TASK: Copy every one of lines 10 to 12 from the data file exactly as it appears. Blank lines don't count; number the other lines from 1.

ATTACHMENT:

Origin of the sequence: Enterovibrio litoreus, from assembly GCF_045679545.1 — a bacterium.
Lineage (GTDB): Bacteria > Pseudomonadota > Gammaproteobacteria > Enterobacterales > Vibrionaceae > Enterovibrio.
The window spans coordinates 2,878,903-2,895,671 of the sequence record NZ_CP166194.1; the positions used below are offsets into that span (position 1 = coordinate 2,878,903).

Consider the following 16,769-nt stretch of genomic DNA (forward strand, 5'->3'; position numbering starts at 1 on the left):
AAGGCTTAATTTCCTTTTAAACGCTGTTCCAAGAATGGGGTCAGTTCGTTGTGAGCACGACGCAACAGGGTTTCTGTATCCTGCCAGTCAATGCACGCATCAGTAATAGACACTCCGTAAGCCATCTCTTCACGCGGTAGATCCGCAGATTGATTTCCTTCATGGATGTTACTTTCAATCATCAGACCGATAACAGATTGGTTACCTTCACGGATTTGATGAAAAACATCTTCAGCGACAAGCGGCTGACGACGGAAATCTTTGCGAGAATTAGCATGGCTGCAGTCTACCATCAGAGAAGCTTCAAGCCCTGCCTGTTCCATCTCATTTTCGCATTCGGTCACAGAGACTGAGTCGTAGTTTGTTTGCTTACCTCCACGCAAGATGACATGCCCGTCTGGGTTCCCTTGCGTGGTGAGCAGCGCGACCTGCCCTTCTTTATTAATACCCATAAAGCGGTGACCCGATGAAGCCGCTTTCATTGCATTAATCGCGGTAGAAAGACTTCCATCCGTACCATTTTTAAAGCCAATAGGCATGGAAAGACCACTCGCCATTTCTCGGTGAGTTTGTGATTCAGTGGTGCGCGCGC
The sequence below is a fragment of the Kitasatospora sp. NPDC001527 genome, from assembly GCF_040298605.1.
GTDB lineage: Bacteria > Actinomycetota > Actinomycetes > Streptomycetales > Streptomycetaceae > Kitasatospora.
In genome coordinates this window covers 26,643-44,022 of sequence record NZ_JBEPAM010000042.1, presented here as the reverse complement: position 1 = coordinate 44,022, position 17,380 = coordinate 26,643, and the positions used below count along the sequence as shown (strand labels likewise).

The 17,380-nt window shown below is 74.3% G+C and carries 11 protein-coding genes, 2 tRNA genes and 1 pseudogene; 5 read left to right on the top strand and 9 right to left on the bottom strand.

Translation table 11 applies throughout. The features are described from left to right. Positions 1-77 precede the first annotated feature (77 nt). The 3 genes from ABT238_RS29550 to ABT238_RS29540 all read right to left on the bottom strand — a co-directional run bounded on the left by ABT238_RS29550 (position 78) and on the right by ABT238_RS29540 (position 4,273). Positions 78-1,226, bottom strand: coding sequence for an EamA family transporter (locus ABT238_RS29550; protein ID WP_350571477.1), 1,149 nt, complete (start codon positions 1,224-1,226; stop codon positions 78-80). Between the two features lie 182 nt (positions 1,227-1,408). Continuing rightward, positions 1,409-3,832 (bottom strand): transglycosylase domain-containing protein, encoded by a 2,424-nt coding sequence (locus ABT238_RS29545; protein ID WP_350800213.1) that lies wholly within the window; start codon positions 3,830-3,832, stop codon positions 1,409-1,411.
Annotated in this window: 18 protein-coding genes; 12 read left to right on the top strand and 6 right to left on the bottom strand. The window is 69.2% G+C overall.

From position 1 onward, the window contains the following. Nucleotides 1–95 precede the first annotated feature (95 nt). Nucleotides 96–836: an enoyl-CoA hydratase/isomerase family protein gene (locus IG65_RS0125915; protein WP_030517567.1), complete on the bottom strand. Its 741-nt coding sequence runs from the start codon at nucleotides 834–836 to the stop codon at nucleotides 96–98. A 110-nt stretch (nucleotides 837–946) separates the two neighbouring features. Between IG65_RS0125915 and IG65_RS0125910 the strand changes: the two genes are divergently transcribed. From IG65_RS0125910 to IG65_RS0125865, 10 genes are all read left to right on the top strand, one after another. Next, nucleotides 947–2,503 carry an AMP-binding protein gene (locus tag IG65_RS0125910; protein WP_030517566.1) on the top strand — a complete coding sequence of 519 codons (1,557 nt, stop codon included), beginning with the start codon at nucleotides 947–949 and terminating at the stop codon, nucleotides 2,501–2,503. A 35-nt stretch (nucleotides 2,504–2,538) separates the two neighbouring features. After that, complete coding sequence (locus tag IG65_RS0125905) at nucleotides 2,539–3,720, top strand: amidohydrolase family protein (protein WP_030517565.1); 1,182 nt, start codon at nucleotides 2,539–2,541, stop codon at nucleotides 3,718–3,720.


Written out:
Translation table 11 applies throughout. The features are described from left to right. Positions 1-77 precede the first annotated feature (77 nt). The 3 genes from ABT238_RS29550 to ABT238_RS29540 all read right to left on the bottom strand — a co-directional run bounded on the left by ABT238_RS29550 (position 78) and on the right by ABT238_RS29540 (position 4,273). Positions 78-1,226, bottom strand: coding sequence for an EamA family transporter (locus ABT238_RS29550; protein ID WP_350571477.1), 1,149 nt, complete (start codon positions 1,224-1,226; stop codon positions 78-80). Between the two features lie 182 nt (positions 1,227-1,408). Continuing rightward, positions 1,409-3,832 (bottom strand): transglycosylase domain-containing protein, encoded by a 2,424-nt coding sequence (locus ABT238_RS29545; protein ID WP_350800213.1) that lies wholly within the window; start codon positions 3,830-3,832, stop codon positions 1,409-1,411.
Annotated in this window: 18 protein-coding genes; 12 read left to right on the top strand and 6 right to left on the bottom strand. The window is 69.2% G+C overall.

From position 1 onward, the window contains the following. Nucleotides 1–95 precede the first annotated feature (95 nt). Nucleotides 96–836: an enoyl-CoA hydratase/isomerase family protein gene (locus IG65_RS0125915; protein WP_030517567.1), complete on the bottom strand. Its 741-nt coding sequence runs from the start codon at nucleotides 834–836 to the stop codon at nucleotides 96–98. A 110-nt stretch (nucleotides 837–946) separates the two neighbouring features. Between IG65_RS0125915 and IG65_RS0125910 the strand changes: the two genes are divergently transcribed. From IG65_RS0125910 to IG65_RS0125865, 10 genes are all read left to right on the top strand, one after another. Next, nucleotides 947–2,503 carry an AMP-binding protein gene (locus tag IG65_RS0125910; protein WP_030517566.1) on the top strand — a complete coding sequence of 519 codons (1,557 nt, stop codon included), beginning with the start codon at nucleotides 947–949 and terminating at the stop codon, nucleotides 2,501–2,503. A 35-nt stretch (nucleotides 2,504–2,538) separates the two neighbouring features. After that, complete coding sequence (locus tag IG65_RS0125905) at nucleotides 2,539–3,720, top strand: amidohydrolase family protein (protein WP_030517565.1); 1,182 nt, start codon at nucleotides 2,539–2,541, stop codon at nucleotides 3,718–3,720.